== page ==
Neighbors Fight Gano Development
As some Fox Point neighbors know, local developer Bahman Jalili is planning to build four apartment buildings, with a total of 133 apartments, on Gano Street at the intersection of Power Street, at the entrance to the Gano Park. At a November 2021 FPNA meeting at which Jalili presented early designs, neighbors expressed concerns about a potential influx of vehicles near a heavily trafficked roadway as well as a potential safety hazard at the proposed entrance to ground-level parking garage. The garage driveway, according to the developer, will be located on Power Street adjacent to the entrance to the park, where individuals and families travel to access the playing fields and community garden.
Neighbors had a second chance to express their concerns in late June at a public meeting of the City Plan Commission. After hearing testimony from traffic engineer Herman Peralta in which he claimed that the proposed development should have “a very minor impact on traffic on Gano Street,” neighbors faulted the study for collecting data during a low-volume time of year and overlooking what neighbor Scott Moran characterized as, the “lived experience” of residents who actually use the space. “It is currently impossible for two vehicles to enter and exit [from Power Street] at the same time,” he suggested to the Commission. “There is more use of the park than you can possibly know right now,” added resident Norma Anderson. Neighbor Nina Tannenwald of the Wayland Square Neighborhood Association went one step further, characterizing Jalili’s proposal as a “sleight of hand,” since his single project is slated to include four separate structures, each of which, on its own, is small enough to skirt City requirements for adequate parking. “While [the project] is compliant with the letter of the law,” added neighbor Thom Mitchell, “it is definitely not compliant with the spirit of the law.”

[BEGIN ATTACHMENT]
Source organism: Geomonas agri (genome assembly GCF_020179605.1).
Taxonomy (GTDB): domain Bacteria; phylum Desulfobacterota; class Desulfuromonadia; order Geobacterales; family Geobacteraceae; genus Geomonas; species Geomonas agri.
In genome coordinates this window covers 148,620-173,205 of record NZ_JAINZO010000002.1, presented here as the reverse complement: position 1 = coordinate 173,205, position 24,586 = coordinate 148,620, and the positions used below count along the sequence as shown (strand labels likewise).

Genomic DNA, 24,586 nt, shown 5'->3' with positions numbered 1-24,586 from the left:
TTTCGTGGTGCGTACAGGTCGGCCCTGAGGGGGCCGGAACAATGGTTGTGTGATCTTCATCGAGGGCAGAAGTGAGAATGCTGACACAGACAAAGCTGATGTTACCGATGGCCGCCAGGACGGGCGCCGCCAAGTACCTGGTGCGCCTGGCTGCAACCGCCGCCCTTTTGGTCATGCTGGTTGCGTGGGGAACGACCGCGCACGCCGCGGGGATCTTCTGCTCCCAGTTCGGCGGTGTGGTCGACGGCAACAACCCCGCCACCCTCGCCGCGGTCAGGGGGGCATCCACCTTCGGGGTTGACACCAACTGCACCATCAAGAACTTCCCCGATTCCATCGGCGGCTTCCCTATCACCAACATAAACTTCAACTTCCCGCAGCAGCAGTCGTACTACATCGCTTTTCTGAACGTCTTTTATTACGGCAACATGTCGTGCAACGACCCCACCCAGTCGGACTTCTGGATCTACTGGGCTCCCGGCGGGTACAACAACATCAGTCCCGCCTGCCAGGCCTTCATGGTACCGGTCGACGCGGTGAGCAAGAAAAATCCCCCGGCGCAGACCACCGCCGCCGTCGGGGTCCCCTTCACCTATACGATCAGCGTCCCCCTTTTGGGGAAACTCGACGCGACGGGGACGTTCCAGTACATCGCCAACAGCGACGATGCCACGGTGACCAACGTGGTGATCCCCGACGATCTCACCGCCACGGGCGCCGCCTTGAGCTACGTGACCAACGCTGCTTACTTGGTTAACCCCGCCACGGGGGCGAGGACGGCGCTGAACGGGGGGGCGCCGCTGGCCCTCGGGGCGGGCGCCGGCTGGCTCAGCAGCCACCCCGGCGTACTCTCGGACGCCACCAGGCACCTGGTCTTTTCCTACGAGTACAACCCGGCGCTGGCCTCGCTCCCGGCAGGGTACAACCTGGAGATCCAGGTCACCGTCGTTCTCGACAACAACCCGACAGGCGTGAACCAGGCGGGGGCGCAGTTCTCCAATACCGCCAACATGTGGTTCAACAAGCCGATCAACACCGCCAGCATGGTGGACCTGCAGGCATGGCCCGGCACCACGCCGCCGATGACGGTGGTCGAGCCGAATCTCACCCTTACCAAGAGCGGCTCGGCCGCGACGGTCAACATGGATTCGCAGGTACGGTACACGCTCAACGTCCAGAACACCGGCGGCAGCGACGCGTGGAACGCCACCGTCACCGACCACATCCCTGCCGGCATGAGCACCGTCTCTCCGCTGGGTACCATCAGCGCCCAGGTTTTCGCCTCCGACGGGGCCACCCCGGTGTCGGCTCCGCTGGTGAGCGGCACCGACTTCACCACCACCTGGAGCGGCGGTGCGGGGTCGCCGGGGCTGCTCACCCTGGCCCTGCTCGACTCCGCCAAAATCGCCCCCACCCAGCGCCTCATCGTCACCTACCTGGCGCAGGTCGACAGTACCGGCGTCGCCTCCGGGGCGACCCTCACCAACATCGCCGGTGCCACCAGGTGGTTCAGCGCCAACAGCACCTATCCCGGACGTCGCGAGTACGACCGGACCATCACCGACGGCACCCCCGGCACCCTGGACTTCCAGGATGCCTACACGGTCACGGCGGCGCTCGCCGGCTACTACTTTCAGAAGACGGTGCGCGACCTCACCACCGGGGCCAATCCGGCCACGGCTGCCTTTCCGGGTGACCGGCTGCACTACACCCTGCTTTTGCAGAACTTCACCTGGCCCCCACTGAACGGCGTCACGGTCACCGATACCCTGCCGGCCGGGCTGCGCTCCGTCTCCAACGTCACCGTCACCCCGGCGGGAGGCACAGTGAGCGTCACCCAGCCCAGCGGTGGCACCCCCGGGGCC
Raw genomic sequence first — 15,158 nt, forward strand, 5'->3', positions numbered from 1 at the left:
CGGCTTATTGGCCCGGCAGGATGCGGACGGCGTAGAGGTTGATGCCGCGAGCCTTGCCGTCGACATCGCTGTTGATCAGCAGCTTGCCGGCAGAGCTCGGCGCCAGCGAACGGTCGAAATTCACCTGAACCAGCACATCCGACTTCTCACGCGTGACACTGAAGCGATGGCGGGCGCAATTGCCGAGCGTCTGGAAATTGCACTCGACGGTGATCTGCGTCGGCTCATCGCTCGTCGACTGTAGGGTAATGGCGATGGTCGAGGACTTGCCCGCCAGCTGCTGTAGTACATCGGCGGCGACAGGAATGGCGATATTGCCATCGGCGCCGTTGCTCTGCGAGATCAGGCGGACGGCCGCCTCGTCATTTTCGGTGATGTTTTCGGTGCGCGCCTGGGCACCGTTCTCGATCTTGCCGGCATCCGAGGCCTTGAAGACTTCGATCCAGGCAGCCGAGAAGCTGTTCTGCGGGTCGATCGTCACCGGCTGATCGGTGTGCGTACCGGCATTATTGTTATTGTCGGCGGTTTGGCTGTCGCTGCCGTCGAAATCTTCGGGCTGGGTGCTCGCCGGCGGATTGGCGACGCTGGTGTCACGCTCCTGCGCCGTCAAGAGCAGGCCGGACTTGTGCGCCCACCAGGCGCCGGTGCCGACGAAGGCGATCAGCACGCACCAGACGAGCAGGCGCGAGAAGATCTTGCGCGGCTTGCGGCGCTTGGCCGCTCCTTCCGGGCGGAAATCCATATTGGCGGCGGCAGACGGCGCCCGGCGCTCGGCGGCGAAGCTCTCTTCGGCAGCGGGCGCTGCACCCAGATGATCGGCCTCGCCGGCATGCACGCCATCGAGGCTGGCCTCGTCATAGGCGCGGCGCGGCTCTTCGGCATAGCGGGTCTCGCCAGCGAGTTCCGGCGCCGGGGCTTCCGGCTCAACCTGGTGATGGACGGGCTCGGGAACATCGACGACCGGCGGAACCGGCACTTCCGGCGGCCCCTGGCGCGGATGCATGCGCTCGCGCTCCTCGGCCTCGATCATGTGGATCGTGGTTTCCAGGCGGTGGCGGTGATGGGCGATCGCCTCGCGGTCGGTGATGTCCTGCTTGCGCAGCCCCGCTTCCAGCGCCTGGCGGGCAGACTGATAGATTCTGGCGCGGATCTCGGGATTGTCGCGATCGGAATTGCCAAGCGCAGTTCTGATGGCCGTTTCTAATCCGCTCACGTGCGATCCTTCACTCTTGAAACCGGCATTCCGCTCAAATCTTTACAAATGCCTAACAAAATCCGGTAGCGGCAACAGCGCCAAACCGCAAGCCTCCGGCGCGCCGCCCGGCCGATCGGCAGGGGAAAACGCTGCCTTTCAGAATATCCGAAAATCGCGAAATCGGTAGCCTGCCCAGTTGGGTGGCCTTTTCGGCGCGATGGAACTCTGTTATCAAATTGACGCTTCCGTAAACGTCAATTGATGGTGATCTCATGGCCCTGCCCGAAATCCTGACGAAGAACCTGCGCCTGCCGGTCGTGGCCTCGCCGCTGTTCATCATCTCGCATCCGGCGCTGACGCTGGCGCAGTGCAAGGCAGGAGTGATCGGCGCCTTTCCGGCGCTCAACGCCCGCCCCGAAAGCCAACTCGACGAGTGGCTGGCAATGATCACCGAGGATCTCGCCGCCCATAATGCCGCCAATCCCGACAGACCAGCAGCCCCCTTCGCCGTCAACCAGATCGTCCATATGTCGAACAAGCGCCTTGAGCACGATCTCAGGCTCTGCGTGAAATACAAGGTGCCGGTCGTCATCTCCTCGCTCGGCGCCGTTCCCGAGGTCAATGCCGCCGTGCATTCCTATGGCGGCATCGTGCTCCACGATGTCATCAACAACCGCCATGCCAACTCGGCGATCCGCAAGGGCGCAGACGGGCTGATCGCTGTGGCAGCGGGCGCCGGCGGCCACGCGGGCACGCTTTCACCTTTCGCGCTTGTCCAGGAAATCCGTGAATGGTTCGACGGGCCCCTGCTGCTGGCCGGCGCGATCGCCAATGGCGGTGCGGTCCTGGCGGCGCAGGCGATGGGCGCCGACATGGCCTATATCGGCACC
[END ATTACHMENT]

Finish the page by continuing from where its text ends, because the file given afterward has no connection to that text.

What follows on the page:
Despite these objections, the Commission voted unanimously to approve the project with the stipulation that a comprehensive follow-up traffic study must take place after the buildings are constructed and occupied.
Image, Amy Mendillo